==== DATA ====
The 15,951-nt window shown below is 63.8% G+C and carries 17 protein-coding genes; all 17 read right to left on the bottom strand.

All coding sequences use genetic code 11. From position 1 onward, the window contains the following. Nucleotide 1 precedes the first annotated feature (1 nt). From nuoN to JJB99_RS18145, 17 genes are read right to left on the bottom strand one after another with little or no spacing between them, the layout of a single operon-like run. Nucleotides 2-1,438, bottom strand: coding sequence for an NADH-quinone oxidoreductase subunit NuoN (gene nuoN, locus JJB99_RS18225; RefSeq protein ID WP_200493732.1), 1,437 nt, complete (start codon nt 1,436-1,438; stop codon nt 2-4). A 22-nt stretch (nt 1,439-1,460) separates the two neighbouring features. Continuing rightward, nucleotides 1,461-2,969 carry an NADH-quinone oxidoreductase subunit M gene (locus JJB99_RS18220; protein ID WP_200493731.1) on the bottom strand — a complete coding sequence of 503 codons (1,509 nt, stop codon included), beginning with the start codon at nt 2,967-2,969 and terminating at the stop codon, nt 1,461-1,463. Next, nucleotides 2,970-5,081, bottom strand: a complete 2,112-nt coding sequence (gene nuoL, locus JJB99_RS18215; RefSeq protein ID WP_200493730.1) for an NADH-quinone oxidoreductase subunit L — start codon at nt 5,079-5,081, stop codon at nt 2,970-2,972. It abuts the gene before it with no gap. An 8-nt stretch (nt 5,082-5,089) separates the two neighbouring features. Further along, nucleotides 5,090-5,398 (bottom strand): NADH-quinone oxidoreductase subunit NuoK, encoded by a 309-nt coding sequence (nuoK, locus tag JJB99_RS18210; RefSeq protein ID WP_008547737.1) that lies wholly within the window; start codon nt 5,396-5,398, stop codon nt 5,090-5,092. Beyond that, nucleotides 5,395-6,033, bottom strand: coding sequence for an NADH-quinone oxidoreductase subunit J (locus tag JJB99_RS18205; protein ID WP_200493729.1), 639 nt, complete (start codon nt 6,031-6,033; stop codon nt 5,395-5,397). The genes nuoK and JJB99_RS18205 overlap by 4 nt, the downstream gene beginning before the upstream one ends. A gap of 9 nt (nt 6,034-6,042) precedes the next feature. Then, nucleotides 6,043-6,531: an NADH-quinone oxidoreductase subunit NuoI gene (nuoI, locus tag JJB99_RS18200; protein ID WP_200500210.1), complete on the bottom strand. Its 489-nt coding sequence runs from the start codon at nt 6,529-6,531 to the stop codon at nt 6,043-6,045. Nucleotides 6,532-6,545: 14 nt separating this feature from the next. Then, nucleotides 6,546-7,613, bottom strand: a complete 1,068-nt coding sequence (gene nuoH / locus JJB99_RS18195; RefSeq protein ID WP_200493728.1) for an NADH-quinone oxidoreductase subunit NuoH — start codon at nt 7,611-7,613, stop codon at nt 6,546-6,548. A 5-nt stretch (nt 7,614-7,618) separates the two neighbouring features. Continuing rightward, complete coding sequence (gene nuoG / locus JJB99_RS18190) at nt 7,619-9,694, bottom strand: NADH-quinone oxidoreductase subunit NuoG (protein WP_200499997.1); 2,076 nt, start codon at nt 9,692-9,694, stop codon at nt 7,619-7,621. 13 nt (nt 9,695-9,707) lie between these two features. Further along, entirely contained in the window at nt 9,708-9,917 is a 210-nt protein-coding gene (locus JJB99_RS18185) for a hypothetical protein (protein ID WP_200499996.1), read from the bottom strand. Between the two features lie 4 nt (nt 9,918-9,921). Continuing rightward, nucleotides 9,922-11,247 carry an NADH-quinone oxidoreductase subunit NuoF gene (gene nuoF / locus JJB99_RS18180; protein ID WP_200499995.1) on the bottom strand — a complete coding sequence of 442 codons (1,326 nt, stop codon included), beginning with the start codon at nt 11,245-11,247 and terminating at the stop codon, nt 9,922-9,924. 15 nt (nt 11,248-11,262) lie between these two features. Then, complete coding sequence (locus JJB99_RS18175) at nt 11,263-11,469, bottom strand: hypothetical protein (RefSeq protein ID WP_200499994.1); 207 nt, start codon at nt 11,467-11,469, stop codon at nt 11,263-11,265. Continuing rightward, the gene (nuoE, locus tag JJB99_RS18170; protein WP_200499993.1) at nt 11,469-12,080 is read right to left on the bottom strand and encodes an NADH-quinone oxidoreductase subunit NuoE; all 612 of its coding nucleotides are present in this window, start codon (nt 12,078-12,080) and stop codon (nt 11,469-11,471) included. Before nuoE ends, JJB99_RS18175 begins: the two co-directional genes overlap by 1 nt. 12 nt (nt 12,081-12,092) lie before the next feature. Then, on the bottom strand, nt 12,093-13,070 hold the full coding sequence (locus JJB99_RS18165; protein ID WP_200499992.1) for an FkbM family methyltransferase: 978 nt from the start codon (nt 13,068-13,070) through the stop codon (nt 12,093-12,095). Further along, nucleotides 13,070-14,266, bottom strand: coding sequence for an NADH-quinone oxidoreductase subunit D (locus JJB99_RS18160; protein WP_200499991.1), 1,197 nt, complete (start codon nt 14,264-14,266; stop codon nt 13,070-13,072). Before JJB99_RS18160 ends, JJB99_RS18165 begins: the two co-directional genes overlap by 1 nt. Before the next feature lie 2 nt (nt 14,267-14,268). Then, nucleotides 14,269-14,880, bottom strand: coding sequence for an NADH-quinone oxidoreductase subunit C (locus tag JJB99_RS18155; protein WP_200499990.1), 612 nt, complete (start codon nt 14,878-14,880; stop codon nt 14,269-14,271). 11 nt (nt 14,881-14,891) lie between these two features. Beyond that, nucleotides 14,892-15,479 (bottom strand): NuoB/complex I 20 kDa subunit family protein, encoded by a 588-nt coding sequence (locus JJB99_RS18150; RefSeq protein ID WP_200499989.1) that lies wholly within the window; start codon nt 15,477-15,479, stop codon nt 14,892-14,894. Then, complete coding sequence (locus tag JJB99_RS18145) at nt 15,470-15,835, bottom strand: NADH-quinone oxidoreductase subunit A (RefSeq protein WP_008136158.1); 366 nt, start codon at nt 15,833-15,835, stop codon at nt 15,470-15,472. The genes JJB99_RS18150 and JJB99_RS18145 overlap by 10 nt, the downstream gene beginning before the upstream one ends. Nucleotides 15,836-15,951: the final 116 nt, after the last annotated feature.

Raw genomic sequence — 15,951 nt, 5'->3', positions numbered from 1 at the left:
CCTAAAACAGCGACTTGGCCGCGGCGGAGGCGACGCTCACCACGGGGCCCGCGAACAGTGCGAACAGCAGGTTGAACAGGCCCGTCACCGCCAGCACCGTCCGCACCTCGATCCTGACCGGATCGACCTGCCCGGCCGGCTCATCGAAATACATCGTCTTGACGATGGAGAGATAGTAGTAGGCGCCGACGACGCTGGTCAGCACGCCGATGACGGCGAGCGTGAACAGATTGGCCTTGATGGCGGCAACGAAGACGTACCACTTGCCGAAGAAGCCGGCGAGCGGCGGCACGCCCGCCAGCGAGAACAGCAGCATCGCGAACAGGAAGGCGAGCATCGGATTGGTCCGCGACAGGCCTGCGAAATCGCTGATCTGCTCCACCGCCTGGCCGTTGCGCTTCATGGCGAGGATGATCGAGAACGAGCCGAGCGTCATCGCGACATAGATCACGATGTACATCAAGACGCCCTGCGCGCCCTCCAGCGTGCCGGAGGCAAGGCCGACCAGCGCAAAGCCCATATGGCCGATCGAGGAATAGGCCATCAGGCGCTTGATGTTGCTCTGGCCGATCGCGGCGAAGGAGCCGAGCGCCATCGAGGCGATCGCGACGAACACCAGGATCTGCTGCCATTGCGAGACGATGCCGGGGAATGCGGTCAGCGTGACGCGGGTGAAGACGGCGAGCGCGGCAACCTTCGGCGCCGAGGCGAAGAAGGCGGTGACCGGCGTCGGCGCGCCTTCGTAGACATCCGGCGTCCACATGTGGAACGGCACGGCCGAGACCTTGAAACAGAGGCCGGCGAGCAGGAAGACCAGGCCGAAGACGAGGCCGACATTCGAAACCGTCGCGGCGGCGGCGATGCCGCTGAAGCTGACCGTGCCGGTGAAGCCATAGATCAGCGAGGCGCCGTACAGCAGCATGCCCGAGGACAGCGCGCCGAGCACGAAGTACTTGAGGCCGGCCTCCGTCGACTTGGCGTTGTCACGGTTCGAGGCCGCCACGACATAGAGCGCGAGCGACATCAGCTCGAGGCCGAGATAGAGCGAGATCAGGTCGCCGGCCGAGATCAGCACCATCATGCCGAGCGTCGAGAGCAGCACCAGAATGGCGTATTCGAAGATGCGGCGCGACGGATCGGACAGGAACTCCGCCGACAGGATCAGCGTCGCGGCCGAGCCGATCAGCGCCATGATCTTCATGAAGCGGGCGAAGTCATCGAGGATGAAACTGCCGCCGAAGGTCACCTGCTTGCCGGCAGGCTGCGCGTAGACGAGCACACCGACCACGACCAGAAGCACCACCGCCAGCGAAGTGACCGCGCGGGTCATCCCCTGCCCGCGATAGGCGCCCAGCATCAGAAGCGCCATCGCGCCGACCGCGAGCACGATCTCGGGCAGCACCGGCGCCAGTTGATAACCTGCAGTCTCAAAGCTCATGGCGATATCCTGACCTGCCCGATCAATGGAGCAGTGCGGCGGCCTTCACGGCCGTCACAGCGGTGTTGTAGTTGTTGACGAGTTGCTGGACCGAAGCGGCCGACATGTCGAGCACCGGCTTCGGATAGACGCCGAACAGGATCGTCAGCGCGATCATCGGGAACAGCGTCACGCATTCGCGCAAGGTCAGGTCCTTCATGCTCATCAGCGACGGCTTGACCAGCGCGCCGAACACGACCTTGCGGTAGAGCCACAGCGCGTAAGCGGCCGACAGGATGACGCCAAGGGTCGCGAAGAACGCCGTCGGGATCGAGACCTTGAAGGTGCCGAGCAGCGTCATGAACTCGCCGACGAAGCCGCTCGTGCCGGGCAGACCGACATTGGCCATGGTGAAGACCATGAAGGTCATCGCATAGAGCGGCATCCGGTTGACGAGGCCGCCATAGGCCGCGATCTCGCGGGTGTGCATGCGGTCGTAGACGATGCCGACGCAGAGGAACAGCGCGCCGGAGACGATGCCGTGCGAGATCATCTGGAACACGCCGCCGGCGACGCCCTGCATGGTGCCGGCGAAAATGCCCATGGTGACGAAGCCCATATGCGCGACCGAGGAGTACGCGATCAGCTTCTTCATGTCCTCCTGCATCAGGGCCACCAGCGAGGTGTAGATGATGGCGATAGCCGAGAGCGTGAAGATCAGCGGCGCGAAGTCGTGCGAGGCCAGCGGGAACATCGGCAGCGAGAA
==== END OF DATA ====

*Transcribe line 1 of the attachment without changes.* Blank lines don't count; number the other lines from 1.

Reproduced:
The 15,951-nt window shown below is 63.8% G+C and carries 17 protein-coding genes; all 17 read right to left on the bottom strand.